The story of the hobo nickel arising out of the hobo jungles of the 1929-1939 Great Depression is simply that when you got hold of a spare nickel, you could carve it into a dollar’s worth of food and lodging. I like to use the same spirit in carving my coins as the hobos enjoyed in their day, meaning that I scratch at it — I don’t slice and cut the way a modern engraver would and should do. My approach is more “Paleo”, more basic, more street-wise and less technological, less dependent on civilization to maintain it.
Most hoboes used an ordinary 6-penny nail or a broken file to scratch their carvings into the nickel, and it’s those moves I’m trying to duplicate. Continue reading →
Yeah, instead of apologizing for wasting your time playing games, you ought to cultivate a gaming discipline, for the sake of health and happiness, a discipline in which you dedicate AT LEAST four hours a day to online gaming and the sooner you build it into a CONSCIOUS ADDICTION, the better. Notice that I did not tone it down by saying “Conscious Habit“, but that is of course what I mean — a deeply ingrained and unbreakable habit that one has acquired deliberately and intentionally, and that one has cultivated and deepened over the years. Continue reading →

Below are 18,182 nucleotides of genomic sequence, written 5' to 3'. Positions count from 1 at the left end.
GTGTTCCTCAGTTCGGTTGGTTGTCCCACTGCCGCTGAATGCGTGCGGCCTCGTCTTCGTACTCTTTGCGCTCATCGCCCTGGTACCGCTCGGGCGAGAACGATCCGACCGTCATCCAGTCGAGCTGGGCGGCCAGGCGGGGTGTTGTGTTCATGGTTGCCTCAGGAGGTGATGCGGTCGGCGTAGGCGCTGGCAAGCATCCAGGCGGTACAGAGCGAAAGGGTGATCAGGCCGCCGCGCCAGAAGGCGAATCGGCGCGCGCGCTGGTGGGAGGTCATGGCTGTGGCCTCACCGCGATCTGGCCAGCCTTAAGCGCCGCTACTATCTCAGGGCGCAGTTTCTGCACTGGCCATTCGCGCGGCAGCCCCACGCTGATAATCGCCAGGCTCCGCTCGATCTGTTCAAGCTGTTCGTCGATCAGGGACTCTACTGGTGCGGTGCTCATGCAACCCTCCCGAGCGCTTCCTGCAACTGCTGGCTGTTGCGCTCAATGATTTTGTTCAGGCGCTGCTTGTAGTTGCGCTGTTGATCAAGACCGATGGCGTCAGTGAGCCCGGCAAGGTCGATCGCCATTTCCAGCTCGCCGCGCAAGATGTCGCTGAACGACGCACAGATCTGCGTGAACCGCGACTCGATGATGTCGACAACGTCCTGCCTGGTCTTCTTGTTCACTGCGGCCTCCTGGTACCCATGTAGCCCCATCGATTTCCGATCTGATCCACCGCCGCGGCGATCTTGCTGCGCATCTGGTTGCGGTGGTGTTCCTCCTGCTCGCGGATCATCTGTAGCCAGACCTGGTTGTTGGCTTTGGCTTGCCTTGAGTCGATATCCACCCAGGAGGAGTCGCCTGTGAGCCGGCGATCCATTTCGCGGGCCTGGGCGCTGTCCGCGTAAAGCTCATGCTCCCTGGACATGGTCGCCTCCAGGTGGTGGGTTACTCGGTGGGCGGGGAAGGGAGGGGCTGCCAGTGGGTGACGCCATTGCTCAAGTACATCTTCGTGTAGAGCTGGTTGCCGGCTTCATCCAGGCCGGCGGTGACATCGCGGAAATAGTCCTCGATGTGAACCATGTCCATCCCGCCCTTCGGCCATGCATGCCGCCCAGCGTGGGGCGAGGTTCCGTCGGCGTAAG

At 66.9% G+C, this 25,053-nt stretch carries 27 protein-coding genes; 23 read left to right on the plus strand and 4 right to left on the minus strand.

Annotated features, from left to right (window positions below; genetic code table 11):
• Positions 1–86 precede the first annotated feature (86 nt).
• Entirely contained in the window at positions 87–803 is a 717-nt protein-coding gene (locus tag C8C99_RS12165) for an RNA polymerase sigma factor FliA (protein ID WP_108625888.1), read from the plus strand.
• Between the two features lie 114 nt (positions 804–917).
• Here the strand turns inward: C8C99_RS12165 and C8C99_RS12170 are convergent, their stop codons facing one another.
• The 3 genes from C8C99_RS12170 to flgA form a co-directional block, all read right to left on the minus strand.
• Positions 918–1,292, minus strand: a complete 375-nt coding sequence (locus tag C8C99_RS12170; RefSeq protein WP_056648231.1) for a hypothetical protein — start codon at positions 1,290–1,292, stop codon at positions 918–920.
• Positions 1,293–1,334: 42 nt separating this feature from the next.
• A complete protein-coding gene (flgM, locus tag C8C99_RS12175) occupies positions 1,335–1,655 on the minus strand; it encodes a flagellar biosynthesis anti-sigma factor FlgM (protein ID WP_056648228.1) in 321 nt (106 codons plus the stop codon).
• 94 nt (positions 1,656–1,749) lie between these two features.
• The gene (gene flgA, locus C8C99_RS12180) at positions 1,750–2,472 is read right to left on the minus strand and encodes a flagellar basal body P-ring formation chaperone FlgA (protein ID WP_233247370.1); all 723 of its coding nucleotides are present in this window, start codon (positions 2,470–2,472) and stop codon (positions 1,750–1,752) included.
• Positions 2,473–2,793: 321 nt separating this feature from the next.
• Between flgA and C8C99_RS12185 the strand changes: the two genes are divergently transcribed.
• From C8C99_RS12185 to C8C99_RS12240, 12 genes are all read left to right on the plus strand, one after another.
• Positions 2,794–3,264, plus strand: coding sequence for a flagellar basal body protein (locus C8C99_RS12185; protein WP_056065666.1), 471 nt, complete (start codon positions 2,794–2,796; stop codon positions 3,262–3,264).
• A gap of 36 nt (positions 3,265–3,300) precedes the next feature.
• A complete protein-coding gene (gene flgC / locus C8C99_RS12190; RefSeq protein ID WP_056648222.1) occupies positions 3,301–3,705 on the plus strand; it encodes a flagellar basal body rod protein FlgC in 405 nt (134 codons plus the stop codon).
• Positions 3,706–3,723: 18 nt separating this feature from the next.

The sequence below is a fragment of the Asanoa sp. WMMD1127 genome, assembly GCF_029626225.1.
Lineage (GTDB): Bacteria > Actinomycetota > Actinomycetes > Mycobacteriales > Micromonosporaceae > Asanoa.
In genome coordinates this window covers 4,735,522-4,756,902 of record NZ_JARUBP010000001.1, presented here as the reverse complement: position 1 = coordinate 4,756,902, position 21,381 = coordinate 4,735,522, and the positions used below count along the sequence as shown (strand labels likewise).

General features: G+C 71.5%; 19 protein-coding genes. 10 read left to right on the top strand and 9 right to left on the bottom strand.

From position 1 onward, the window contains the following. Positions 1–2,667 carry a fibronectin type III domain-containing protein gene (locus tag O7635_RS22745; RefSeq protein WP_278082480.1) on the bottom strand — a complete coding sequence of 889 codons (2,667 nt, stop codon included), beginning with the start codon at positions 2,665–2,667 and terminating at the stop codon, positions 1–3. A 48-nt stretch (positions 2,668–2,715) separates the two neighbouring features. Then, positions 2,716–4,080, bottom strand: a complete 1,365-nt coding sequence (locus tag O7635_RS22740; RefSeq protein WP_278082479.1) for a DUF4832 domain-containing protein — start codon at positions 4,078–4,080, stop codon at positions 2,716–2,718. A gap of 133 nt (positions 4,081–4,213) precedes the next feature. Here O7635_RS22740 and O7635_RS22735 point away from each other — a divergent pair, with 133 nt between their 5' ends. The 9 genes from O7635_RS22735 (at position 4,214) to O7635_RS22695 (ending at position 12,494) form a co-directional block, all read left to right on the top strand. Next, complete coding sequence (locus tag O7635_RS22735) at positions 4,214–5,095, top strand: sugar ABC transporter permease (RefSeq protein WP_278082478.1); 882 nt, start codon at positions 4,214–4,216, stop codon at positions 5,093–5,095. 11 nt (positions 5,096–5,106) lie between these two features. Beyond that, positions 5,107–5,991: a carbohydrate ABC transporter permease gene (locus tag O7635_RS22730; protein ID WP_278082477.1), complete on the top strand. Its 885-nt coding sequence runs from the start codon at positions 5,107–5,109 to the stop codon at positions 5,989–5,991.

You enter a blackout state after Mortuary, and when you awaken from this deep, deep sleep, you find yourself on an island in an endless ocean. There is a tall metal building ahead of you, which seems to be your only option. Continue reading →
Video Gaming is an important part of ANY Healing Process. It is not in itself a Healing Action, but supports Healing Actions with a Restorative-Regenerative Process within the Essential Self, expressed as an increase in the general neuro-plasticity of the brain and nervous system of the organic body.
The Video Game called “The Game of Bardo” has direct ties to a variety of organic ills and difficulties that tend to manifest in the body when things are not quite right in the Between-Lives State, because the Higher Bodies are very “senior” to the organic and other lower bodies, and what happens Up There profoundly affects what happens Down Here.